The tragedy of the pyramids free PDF Novel :(1909) by Douglas Sladen: a romance of army life in Egypt

The tragedy of the pyramids PDF book :(1909)  by Douglas Sladen: a romance of army life in Egypt 

The tragedy of the pyramids PDF book
Egypt 1909

Excerpt from the author's introduction

The fact that I have written a novel on the coming revolution in Egypt, simultaneously with Mr. Hall Caine, is not due to an accident. I had before he began the serial publication of the " White Prophet," written about half a novel inspired by the humor of travel in Egypt. But when I had read the first two installments of the " White Prophet " I felt constrained to put aside what I had written, and write a counterblast to Mr. Hall Caine. I read no more of his book until I had finished mine. " The Tragedy of the Pyramids " is, therefore, a counterblast, not an answer, to his.

It is my idea of the form a revolution in Egypt will assume if the Egyptian Nationalist ever takes his courage in both hands. He will not do so unless the British Government and its Representative in Egypt are incredibly foolish, because, since the success of the Young Turk, there is no present chance of the agitation against the British in Egypt being Pan-Islamic

. The dangerous element in the Egyptian Nationalist movement during the past few years has been Mohammedan fanaticism. While the old Sultan and the Reactionary Party were in power in Turkey, the Nationalists hoped to put all the forces of Islam in North Africa in motion against Great Britain. But when the chief religious and chief political authorities at Constantinople proclaimed that Great Britain was the friend of liberty and the friend of Islam and that the British rule in Egypt had given Young Turkey its ideals, the chief motive force of the Egyptian Nationalist conspiracy was gone.

However, the great Senoussi Confederation in the Sahara, which only acknowledges the supremacy of the Sultan in a shadowy way, continues firm in its intention of, whenever it is strong enough, expelling the Christians from North Africa by a Holy War; while the corruption-mongers, the city mobs and the schoolboys of Egypt will continue Nationahst; and the two latter can always engineer a demonstration. To produce a bonafide revolution the fellahin, or peasants, estimated by Dr. Budge at about seven-eighths of the population, have to be thrown into the scale against the British. They cannot be made to understand what a Parhament means; they know that the British gave them water; freed them from the slavery of kourbash and corvee — the lash and forced labor — and protected their women from the lusts, and their property from the avarice of the pashas. They know that the withdrawal of the British inspectors has taken away half the value of the cotton crop — their source of wealth. The only way to rouse the fellahin against the British is a successful appeal to Mohammedan fanaticism. Another great obstacle to an Egyptian Revolution has in the Egyptian's want of organizing ability, the Egyptian's incapacity to take responsibility. To meet this I have imagined an American millionaire, with the ubiquitous ideas of Mr. Myron H. Phelps, coming forward to finance and organize a revolution in Egypt. Mr. Phelps, it will be remembered, is an American lawyer, whose plans for the future of India were set forth at length by the Daily Express, when he was in London a few months ago. The Stephen Considine of my book is an American Irishman, who has made untold wealth by the foundation of the American Hardware Trust and uses his wealth and the machinery of his business in Egypt to produce the revolution.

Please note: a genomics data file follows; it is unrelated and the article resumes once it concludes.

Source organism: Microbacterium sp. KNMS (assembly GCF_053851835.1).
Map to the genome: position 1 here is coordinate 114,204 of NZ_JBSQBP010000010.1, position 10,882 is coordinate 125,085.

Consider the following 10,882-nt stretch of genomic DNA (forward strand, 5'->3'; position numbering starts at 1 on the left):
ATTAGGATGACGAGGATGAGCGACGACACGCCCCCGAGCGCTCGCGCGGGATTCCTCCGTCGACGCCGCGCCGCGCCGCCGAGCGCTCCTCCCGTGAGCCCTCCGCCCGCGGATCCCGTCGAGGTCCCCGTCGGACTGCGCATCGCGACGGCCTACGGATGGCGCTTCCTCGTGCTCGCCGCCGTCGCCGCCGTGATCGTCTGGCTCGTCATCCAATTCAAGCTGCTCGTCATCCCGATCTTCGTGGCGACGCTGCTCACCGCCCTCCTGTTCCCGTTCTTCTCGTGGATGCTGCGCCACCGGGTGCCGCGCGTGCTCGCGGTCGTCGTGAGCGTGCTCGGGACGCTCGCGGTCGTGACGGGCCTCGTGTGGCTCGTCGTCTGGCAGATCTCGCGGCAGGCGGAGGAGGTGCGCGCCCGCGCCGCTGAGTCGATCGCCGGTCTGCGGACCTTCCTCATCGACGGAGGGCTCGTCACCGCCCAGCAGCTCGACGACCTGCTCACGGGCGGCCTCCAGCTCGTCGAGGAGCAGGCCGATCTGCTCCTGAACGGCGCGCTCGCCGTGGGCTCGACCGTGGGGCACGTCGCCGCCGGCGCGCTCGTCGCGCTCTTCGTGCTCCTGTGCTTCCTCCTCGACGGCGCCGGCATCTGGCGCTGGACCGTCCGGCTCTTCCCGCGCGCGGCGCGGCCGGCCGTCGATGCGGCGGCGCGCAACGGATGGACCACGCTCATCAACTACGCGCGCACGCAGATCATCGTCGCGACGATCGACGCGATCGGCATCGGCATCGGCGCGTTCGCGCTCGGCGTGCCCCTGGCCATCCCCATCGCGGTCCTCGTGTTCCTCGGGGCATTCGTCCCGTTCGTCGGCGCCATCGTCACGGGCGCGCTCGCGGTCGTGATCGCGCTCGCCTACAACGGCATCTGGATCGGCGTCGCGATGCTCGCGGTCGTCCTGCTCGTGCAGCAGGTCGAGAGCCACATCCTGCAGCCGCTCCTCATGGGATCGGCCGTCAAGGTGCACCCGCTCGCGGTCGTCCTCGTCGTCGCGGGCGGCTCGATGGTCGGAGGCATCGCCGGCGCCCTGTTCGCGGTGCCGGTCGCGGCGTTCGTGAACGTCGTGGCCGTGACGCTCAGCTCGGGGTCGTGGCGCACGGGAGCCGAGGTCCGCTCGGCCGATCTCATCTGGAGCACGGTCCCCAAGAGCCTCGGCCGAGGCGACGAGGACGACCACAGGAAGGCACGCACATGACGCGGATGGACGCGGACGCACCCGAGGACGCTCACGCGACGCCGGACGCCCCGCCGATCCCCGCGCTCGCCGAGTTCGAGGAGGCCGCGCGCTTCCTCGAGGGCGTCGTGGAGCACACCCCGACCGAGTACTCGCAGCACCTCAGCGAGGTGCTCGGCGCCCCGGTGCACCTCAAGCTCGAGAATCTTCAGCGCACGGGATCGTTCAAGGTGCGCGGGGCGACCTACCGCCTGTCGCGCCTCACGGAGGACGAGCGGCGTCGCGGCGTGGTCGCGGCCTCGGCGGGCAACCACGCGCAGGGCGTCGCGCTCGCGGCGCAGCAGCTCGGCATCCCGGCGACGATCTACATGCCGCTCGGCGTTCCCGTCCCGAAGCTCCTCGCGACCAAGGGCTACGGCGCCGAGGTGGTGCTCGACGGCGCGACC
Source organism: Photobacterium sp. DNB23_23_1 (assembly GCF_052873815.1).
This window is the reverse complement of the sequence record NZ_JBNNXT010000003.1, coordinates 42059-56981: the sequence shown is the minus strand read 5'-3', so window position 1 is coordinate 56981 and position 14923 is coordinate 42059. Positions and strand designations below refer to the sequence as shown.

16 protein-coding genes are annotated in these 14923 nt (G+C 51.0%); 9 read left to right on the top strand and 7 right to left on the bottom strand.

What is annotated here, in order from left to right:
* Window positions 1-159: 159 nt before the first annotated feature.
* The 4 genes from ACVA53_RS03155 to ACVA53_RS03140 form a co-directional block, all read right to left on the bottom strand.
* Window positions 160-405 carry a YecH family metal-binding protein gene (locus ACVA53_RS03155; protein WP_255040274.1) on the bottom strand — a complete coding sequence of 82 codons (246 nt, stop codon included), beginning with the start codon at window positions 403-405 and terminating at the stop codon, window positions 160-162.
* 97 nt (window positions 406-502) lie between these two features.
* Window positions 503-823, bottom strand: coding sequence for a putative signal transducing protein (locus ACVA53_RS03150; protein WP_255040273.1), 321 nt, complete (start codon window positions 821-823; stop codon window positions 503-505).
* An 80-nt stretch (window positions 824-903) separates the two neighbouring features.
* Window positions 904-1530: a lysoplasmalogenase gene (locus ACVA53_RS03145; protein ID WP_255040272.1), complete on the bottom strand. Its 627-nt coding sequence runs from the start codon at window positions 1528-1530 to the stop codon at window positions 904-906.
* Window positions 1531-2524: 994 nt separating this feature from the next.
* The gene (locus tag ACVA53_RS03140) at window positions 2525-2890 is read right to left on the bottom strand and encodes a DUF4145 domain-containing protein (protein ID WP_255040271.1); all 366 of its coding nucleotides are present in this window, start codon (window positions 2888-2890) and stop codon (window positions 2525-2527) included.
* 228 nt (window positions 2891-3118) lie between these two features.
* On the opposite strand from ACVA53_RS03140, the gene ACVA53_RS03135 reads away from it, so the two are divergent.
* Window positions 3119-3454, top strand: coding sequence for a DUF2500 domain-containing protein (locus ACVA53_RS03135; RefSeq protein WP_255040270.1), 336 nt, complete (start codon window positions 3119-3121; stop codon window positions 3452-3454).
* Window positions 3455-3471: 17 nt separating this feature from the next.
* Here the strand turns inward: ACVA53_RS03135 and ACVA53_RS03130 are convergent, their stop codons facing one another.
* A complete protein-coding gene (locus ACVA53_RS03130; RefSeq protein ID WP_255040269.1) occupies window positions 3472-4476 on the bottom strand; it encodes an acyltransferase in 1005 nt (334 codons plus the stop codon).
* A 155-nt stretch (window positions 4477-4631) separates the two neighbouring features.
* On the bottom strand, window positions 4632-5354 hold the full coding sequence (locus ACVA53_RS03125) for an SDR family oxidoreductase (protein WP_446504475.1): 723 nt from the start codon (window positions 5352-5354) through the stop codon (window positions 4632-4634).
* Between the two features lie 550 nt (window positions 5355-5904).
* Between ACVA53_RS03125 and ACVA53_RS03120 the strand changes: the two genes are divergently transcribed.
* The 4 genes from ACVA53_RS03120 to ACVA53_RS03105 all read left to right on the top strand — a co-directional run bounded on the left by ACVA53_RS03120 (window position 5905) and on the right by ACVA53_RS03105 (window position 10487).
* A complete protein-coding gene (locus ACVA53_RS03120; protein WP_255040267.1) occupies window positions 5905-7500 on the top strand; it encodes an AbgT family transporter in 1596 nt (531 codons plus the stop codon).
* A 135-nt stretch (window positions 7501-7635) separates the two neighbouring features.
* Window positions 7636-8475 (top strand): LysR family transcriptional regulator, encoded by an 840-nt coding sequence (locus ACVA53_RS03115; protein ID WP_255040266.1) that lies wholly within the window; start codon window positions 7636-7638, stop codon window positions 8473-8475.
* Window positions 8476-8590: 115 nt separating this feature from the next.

It may be asked how I had the audacity to write a novel simultaneously with one of the greatest living novelists, upon the same subject, and from an almost diametrically opposite point of view.

I do this because I think that Mr. HaU Caine has been misinformed, and has committed a great injustice. He implies that the British are hostile to Islam. But the great mosque of Khartoum, which he makes a feature in his story, was put up at a cost of eight thousand pounds by the British authorities of the Soudan; Lord Cromer was responsible for the restoration of the mosques in Cairo; Lord Cromer shielded the great Mohammedan University of El Azhar (which Lord Nuneham attacks in the story), which has no educational value, from the zeal of reformers; and Lord Cromer spared the Mohammedan Courts of Justice, which are the greatest obstacle to the development of civilization in Cairo?

The British are the friends of the Mohammedans; any Copt in Egypt, any native of India, would emphasize this. The Egyptian Mohammedan is fond of advancing as an argument against the British Occupation of Egypt that the Koran forbids Mohammedans to live in countries that are ruled by non-believers in Islam. A glance at any reliable work of reference on the subject would show that half the Mohammedans in the world do Have in countries which are ruled by non-believers — to wit, the empires of England, Russia and China, not to mention the French Republic.

Author: Douglas 
Sladen Publication Date:1909   

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